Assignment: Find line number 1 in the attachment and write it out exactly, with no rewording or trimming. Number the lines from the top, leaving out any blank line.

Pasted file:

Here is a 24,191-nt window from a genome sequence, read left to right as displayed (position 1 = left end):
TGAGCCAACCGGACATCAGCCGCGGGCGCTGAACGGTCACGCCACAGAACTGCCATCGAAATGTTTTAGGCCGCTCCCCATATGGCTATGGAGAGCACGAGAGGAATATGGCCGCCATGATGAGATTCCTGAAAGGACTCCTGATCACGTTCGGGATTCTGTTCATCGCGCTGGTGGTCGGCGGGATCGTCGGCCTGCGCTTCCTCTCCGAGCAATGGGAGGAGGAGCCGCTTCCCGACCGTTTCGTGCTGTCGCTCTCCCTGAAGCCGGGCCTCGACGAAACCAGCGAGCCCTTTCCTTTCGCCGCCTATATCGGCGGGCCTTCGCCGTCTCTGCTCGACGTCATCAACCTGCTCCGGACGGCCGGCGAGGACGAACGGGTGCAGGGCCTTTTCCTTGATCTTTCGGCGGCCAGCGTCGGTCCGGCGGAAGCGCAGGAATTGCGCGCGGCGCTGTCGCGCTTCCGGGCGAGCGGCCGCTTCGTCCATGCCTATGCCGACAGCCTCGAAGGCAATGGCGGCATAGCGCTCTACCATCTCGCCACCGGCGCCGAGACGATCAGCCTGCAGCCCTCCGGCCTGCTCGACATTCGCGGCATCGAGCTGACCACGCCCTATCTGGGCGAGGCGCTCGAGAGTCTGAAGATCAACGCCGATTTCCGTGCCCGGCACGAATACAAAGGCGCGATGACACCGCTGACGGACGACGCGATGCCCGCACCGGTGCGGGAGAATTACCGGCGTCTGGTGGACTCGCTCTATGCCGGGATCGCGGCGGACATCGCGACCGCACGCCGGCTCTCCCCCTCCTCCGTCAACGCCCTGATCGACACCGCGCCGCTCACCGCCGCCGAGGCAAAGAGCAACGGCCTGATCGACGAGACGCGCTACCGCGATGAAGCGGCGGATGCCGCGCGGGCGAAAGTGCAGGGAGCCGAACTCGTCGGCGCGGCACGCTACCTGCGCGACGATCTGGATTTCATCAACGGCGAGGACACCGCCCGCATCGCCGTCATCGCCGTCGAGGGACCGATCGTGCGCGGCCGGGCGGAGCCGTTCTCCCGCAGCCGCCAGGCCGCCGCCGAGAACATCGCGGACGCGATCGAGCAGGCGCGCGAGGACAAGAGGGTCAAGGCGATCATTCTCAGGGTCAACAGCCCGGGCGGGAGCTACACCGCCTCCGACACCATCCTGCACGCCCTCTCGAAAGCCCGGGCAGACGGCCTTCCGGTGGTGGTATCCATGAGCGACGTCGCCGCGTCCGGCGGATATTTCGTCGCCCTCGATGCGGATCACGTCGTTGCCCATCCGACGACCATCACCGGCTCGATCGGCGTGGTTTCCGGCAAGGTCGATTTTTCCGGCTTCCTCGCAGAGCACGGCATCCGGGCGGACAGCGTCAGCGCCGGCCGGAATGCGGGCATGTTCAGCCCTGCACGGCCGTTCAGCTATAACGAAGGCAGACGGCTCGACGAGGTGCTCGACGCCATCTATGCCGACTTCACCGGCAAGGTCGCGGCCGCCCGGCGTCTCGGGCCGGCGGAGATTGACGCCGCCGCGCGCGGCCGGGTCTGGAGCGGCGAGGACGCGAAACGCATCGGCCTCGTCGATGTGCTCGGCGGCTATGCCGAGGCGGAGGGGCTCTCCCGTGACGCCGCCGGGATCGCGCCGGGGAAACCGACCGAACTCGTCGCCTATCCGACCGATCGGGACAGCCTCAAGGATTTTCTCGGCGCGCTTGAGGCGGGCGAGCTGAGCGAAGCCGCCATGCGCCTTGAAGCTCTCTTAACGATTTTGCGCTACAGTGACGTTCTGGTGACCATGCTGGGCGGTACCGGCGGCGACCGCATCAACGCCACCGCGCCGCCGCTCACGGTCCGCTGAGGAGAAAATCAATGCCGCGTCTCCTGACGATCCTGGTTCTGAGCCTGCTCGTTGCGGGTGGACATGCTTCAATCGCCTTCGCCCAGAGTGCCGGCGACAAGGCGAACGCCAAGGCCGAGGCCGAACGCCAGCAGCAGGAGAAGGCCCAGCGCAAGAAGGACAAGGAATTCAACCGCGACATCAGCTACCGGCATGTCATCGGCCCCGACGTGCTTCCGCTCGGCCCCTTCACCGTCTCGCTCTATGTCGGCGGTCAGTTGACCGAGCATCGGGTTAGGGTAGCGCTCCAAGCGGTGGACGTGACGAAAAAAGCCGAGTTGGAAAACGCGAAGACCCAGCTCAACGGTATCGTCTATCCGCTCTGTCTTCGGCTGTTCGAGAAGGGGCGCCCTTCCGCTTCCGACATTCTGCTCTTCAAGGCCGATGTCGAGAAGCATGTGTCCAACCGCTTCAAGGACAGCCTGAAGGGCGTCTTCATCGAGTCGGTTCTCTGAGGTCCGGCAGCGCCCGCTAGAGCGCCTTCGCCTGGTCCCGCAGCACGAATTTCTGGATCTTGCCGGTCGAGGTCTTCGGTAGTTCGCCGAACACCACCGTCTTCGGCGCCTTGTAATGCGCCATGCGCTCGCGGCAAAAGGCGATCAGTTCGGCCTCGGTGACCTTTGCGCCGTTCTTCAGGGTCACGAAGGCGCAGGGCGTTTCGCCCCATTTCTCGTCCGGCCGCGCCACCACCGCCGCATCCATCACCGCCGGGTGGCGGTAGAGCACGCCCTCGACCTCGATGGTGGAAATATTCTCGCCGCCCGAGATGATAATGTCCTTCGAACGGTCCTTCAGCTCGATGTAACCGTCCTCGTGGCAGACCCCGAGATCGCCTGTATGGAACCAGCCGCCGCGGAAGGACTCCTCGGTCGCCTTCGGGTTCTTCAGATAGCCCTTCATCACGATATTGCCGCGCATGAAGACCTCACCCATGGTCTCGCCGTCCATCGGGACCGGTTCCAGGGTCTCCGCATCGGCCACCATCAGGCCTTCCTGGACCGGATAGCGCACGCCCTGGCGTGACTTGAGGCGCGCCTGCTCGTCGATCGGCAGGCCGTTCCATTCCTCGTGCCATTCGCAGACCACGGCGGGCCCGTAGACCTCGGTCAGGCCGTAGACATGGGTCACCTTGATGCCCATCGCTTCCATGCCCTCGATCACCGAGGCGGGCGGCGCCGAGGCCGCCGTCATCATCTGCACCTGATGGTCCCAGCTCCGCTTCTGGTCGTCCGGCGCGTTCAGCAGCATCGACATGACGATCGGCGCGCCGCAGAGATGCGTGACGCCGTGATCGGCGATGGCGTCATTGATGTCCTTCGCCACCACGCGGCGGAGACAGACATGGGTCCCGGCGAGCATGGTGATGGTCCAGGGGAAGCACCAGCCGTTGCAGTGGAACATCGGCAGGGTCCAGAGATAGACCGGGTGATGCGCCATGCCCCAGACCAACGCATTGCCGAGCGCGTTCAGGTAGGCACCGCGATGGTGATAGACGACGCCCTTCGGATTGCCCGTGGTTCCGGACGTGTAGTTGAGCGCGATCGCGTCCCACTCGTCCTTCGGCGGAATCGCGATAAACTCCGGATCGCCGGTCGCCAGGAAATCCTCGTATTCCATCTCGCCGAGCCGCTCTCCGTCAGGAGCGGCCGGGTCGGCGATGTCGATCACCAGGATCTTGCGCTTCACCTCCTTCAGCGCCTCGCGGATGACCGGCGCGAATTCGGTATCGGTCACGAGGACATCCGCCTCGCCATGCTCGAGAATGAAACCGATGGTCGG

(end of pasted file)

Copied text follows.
Here is a 24,191-nt window from a genome sequence, read left to right as displayed (position 1 = left end):